New Nelson Mandela Mural Goes Up in Roxbury
The artwork is part of Mayor Marty Walsh’s ‘Pop Up Dudley Connections’ program.
A once blank wall near the intersection of Warren and Clifford Streets in Roxbury has been transformed into a dedication to the late Nelson Mandela thanks to the artistic eye of two local muralists.
Richard Gomez, better known by his street art name, Deme5, and Thomas Burns, who goes by the moniker Kwest, teamed up to create the massive portrait of South Africa’s first black president that sits across the street from the Mall of Roxbury.
The painting is part of the Office of Arts and Culture and the Boston Art Commission’s ongoing “Pop Up! Dudley Connections” program, which aims to bring a series of temporary public and performance art projects to the Boston neighborhood to help revitalize the area.
“They are two very talented guys,” said Jason Turgeon, a Boston events and arts promoter who helped facilitate the piece between the city and the two artists, with the help of Jeremy Alliger, of Alliger Arts. “Obviously, I’m excited. It’s exciting for me to help promote some of these amazing artists who are not being recognized the way they should be in Boston. These guys are real class talents.”
Turgeon and Alliger were also the driving forces behind the multi-day art and community celebrations at the abandoned Bartlett Yards, where creative talents got the opportunity to cover the old bus depot with original works.
The mural features a portrait of the Mandela, who passed away at the age of 95 in December of 2013, that stretches from the ground to the top of the wall, and is supplemented by green, yellow, and reddish colors with the words “Roxbury Love” on either side of his smiling face:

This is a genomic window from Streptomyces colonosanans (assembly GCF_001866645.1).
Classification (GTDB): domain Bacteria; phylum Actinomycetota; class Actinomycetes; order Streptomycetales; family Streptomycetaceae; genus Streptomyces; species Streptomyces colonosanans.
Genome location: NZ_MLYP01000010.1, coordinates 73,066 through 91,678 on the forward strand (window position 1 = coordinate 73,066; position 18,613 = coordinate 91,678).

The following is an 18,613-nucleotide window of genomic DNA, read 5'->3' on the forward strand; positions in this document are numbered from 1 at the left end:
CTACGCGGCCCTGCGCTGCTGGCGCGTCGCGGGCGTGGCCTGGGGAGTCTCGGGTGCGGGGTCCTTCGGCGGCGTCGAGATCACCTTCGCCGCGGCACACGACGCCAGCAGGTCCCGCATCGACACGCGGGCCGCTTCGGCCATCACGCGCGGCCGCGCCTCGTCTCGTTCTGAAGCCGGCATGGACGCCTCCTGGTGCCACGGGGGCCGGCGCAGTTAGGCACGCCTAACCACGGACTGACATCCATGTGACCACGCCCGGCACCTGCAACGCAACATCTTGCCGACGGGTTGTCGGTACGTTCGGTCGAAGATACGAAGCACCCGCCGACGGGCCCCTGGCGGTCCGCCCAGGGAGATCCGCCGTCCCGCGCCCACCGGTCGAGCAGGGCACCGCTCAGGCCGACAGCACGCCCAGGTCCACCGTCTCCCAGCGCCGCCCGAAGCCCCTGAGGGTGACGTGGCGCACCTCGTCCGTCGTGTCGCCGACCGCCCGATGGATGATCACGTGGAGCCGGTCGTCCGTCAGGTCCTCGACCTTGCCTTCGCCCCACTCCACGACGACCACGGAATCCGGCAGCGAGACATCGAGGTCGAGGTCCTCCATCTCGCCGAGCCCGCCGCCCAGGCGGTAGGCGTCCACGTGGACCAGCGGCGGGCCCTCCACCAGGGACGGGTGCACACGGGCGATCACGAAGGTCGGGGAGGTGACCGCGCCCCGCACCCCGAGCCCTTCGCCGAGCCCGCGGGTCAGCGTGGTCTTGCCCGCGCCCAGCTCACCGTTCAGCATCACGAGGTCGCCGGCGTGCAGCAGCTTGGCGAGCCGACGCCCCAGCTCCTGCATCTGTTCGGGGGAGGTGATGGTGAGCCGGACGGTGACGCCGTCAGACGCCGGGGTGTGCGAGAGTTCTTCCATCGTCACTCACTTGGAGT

Gomez and Burns were selected to install the artwork, which was described as “huge,” as part of a city program backed by the Boston Art Commission, the mayor’s Office of Arts and Culture, Discover Roxbury, Dudley Square Main Streets, and the Department of Neighborhood Development.
Gomez is a Dorchester resident who mostly works with spray paint when he designs and executes a project, but is not limited to the medium. Burns, who was born and raised in Boston, has worked on murals throughout the city as well as displayed his art in local galleries for years.
“It’s massive. This has never been done before. It’s historic” said Gomez, who described the painting as 100-feet wide by 15-feet tall, done completely with spray paint.
The duo, who were applying some finishing touches as of Wednesday afternoon, said the mural beautifies the neighborhood and makes use of a vacant storefront that has been abandoned for ages.
“We have received thanks and praise from people all over the neighborhood. It puts a smile on their faces and gives them hope,” said Gomez.
Besides sending a positive message to the residents of Roxbury and beyond, the mural also has significant local ties. In 1990, Mandela paid a visit to Boston as part of an eight-city tour of the U.S., to raise money and awareness about apartheids impact on his home country, and thank city and state officials for backing his efforts to divest from South Africa.
Turgeon said he hopes that this mural serves as a launching pad for futures projects of its kind, and helps bring additional outdoor pieces commissioned by resident artists to the blank walls all around Boston.
“We have been trying to get walls for artists to paint around Boston and it’s a real struggle. We have really struggled to put together some financing packages to give them a few bucks for their work. But I’m hopeful with each one that goes up, people see the value of it and we will start to see more go around town,” he said.